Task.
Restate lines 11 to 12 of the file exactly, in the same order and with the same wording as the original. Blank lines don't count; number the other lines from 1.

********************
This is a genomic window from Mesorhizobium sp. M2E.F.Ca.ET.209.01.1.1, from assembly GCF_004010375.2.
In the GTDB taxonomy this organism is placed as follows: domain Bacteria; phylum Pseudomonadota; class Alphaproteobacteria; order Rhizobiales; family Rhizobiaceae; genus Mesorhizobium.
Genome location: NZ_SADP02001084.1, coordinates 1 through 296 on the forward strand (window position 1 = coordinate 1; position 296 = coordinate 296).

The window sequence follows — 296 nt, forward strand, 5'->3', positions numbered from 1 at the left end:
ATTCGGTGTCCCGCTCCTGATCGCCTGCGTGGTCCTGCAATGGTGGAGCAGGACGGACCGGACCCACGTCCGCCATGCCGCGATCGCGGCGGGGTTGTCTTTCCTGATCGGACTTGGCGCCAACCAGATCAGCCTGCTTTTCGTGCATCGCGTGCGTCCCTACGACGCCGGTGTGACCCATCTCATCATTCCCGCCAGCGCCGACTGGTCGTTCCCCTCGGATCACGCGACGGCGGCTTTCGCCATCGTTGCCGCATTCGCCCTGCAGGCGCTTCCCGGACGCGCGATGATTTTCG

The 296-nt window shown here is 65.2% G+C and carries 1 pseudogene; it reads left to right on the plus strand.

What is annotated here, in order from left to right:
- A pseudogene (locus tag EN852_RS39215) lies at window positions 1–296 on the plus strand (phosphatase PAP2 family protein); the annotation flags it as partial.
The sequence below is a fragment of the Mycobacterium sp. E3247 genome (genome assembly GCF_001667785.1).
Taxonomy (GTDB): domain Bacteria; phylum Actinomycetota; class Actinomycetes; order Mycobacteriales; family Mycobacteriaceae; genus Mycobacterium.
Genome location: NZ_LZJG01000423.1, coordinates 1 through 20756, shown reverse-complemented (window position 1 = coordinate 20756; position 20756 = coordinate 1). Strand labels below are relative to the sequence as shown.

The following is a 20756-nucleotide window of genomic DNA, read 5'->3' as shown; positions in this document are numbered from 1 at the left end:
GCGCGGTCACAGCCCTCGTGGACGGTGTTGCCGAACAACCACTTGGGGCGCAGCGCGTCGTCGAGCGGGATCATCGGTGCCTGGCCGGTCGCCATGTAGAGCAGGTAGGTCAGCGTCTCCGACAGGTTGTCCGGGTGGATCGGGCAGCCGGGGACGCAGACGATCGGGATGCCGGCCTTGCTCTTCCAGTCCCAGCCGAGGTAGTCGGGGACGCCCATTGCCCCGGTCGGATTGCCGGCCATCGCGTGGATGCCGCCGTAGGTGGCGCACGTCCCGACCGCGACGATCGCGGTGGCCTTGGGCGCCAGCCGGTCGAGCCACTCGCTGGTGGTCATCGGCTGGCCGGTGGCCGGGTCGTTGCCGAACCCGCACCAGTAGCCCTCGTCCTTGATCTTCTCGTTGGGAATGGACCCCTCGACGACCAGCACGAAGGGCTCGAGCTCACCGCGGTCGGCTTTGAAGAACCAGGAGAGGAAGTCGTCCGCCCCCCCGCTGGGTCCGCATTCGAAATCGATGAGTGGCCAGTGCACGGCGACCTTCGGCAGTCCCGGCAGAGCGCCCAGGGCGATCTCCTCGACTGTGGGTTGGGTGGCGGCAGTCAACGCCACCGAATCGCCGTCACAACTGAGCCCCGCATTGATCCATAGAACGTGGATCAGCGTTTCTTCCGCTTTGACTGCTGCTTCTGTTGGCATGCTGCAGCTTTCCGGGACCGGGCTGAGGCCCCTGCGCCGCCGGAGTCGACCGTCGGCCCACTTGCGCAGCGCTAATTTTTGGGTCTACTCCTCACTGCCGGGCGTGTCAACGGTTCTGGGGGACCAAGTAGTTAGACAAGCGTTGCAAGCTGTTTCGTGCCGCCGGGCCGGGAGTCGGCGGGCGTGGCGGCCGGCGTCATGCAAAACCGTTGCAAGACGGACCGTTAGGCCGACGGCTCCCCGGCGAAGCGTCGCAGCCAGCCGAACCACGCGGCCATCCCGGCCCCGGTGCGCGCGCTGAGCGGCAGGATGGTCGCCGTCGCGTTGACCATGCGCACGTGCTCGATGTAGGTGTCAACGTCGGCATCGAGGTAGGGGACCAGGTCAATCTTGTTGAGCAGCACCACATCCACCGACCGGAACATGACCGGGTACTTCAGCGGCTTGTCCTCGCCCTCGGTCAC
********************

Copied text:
Genome location: NZ_LZJG01000423.1, coordinates 1 through 20756, shown reverse-complemented (window position 1 = coordinate 20756; position 20756 = coordinate 1). Strand labels below are relative to the sequence as shown.

The following is a 20756-nucleotide window of genomic DNA, read 5'->3' as shown; positions in this document are numbered from 1 at the left end: